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Effect of Pain Reprocessing Therapy vs Placebo and Usual Care for Patients With Chronic Back Pain: A Randomized Clinical Trial

PainSci » bibliography » Ashar et al 2022
Tags: treatment, mind, back pain, pain problems, spine

One article on PainSci cites Ashar 2022: Cognitive Behavioural Therapy for Chronic Pain

PainSci notes on Ashar 2022:

This is a shiny paper in a fine journal with a suspiciously amazing result for “Pain Reprocessing Therapy” for back pain. A paper like this is a huge win for a branded mind-over-pain modality, but I urge people not to take these results at face value. The authors have very strong conflicts of interest, there are serious methodological flaws, and the results are deep in too-good-to-be-true territory. The only way I trust this result is when it has been replicated a couple times by researchers without quite so much skin in the game. For a more detailed analysis, especially a closer look at the COIs, see my June 10, 2022, blog post: “That Pain Reprocessing Therapy study is way too good to be true.”

Common issues and characteristics relevant to this paper: ?Scientific papers have many common characteristics, flaws, and limitations, and many of these are rarely or never acknowledged in the paper itself, or even by other reviewers. I have reviewed thousands of papers, and described many of these issues literally hundreds of times. Eventually I got sick of repeating myself, and so now I just refer to a list common characteristics, especially flaws. Not every single one of them applies perfectly to every paper, but if something is listed here, it is relevant in some way. Note that in the case of reviews, the issue may apply to the science being reviewed, and not the review itself.

  1. A high and/or unacknowledged risk of bias and its consequences (p-hacking, etc).

original abstract Abstracts here may not perfectly match originals, for a variety of technical and practical reasons. Some abstacts are truncated for my purposes here, if they are particularly long-winded and unhelpful. I occasionally add clarifying notes. And I make some minor corrections.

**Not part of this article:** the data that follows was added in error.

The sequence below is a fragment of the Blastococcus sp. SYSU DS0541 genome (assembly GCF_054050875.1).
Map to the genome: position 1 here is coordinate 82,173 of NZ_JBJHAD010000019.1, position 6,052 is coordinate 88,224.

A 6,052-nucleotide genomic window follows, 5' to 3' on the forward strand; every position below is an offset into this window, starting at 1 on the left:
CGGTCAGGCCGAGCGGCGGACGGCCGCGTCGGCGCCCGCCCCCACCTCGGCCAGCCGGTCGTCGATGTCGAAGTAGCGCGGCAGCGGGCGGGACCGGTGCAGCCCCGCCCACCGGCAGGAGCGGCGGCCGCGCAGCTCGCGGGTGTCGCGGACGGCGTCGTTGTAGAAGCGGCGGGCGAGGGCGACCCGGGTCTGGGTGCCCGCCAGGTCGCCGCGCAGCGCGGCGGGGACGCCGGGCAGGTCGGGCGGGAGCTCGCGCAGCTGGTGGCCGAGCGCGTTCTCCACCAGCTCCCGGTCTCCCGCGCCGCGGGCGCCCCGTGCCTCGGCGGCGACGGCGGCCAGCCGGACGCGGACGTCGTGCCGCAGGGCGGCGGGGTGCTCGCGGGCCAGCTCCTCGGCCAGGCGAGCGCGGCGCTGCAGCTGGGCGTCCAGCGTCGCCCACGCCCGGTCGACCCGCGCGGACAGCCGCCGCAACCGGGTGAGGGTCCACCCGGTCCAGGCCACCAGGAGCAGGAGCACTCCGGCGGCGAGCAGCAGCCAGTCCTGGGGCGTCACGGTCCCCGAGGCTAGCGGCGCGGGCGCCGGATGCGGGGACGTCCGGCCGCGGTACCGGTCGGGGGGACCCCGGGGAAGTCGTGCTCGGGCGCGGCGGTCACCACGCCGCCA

IMPORTANCE: Chronic back pain (CBP) is a leading cause of disability, and treatment is often ineffective. Approximately 85% of cases are primary CBP, for which peripheral etiology cannot be identified, and maintenance factors include fear, avoidance, and beliefs that pain indicates injury.

OBJECTIVE: To test whether a psychological treatment (pain reprocessing therapy [PRT]) aiming to shift patients' beliefs about the causes and threat value of pain provides substantial and durable pain relief from primary CBP and to investigate treatment mechanisms.

DESIGN, SETTING, AND PARTICIPANTS: This randomized clinical trial with longitudinal functional magnetic resonance imaging (fMRI) and 1-year follow-up assessment was conducted in a university research setting from November 2017 to August 2018, with 1-year follow-up completed by November 2019. Clinical and fMRI data were analyzed from January 2019 to August 2020. The study compared PRT with an open-label placebo treatment and with usual care in a community sample.